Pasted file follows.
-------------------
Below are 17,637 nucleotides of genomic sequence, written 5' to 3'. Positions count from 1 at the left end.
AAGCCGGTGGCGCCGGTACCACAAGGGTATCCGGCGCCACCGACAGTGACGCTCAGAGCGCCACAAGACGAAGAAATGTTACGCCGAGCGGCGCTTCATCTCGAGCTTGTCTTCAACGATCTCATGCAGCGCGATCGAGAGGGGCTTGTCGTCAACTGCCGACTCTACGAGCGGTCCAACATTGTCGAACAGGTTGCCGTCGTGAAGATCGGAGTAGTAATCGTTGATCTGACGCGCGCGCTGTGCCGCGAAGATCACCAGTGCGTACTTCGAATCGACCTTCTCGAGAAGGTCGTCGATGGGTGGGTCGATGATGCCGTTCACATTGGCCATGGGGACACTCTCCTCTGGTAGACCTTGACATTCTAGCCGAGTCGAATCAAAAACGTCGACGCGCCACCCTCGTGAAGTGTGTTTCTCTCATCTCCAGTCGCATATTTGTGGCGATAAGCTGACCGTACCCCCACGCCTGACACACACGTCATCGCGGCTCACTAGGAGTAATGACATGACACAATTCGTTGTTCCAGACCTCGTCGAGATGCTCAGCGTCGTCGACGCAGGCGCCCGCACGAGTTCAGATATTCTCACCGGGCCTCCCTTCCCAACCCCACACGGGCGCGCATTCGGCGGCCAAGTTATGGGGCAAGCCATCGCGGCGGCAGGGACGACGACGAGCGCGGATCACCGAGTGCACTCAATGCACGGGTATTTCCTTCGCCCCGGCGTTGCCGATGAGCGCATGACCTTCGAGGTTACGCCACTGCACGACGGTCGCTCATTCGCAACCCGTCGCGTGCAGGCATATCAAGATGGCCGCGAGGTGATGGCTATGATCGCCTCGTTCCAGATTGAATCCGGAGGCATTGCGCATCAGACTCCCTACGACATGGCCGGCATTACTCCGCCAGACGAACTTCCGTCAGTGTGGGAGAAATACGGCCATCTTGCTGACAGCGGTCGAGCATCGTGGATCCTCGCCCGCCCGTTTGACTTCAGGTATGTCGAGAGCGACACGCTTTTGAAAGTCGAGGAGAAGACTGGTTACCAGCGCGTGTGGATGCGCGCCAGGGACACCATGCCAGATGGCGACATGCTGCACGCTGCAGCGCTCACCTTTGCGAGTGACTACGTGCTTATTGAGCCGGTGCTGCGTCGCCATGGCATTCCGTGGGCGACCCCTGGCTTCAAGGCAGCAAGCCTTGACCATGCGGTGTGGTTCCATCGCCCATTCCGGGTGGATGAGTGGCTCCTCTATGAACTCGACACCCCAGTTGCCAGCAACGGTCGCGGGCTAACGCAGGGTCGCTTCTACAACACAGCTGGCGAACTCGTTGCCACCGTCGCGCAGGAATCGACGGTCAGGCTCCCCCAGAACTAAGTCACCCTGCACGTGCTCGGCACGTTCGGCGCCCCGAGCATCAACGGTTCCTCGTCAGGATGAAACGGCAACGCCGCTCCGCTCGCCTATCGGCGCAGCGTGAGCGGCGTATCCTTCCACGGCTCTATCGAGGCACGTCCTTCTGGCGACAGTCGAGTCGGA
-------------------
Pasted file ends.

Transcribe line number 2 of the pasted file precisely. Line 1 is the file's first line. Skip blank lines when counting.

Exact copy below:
AAGCCGGTGGCGCCGGTACCACAAGGGTATCCGGCGCCACCGACAGTGACGCTCAGAGCGCCACAAGACGAAGAAATGTTACGCCGAGCGGCGCTTCATCTCGAGCTTGTCTTCAACGATCTCATGCAGCGCGATCGAGAGGGGCTTGTCGTCAACTGCCGACTCTACGAGCGGTCCAACATTGTCGAACAGGTTGCCGTCGTGAAGATCGGAGTAGTAATCGTTGATCTGACGCGCGCGCTGTGCCGCGAAGATCACCAGTGCGTACTTCGAATCGACCTTCTCGAGAAGGTCGTCGATGGGTGGGTCGATGATGCCGTTCACATTGGCCATGGGGACACTCTCCTCTGGTAGACCTTGACATTCTAGCCGAGTCGAATCAAAAACGTCGACGCGCCACCCTCGTGAAGTGTGTTTCTCTCATCTCCAGTCGCATATTTGTGGCGATAAGCTGACCGTACCCCCACGCCTGACACACACGTCATCGCGGCTCACTAGGAGTAATGACATGACACAATTCGTTGTTCCAGACCTCGTCGAGATGCTCAGCGTCGTCGACGCAGGCGCCCGCACGAGTTCAGATATTCTCACCGGGCCTCCCTTCCCAACCCCACACGGGCGCGCATTCGGCGGCCAAGTTATGGGGCAAGCCATCGCGGCGGCAGGGACGACGACGAGCGCGGATCACCGAGTGCACTCAATGCACGGGTATTTCCTTCGCCCCGGCGTTGCCGATGAGCGCATGACCTTCGAGGTTACGCCACTGCACGACGGTCGCTCATTCGCAACCCGTCGCGTGCAGGCATATCAAGATGGCCGCGAGGTGATGGCTATGATCGCCTCGTTCCAGATTGAATCCGGAGGCATTGCGCATCAGACTCCCTACGACATGGCCGGCATTACTCCGCCAGACGAACTTCCGTCAGTGTGGGAGAAATACGGCCATCTTGCTGACAGCGGTCGAGCATCGTGGATCCTCGCCCGCCCGTTTGACTTCAGGTATGTCGAGAGCGACACGCTTTTGAAAGTCGAGGAGAAGACTGGTTACCAGCGCGTGTGGATGCGCGCCAGGGACACCATGCCAGATGGCGACATGCTGCACGCTGCAGCGCTCACCTTTGCGAGTGACTACGTGCTTATTGAGCCGGTGCTGCGTCGCCATGGCATTCCGTGGGCGACCCCTGGCTTCAAGGCAGCAAGCCTTGACCATGCGGTGTGGTTCCATCGCCCATTCCGGGTGGATGAGTGGCTCCTCTATGAACTCGACACCCCAGTTGCCAGCAACGGTCGCGGGCTAACGCAGGGTCGCTTCTACAACACAGCTGGCGAACTCGTTGCCACCGTCGCGCAGGAATCGACGGTCAGGCTCCCCCAGAACTAAGTCACCCTGCACGTGCTCGGCACGTTCGGCGCCCCGAGCATCAACGGTTCCTCGTCAGGATGAAACGGCAACGCCGCTCCGCTCGCCTATCGGCGCAGCGTGAGCGGCGTATCCTTCCACGGCTCTATCGAGGCACGTCCTTCTGGCGACAGTCGAGTCGGA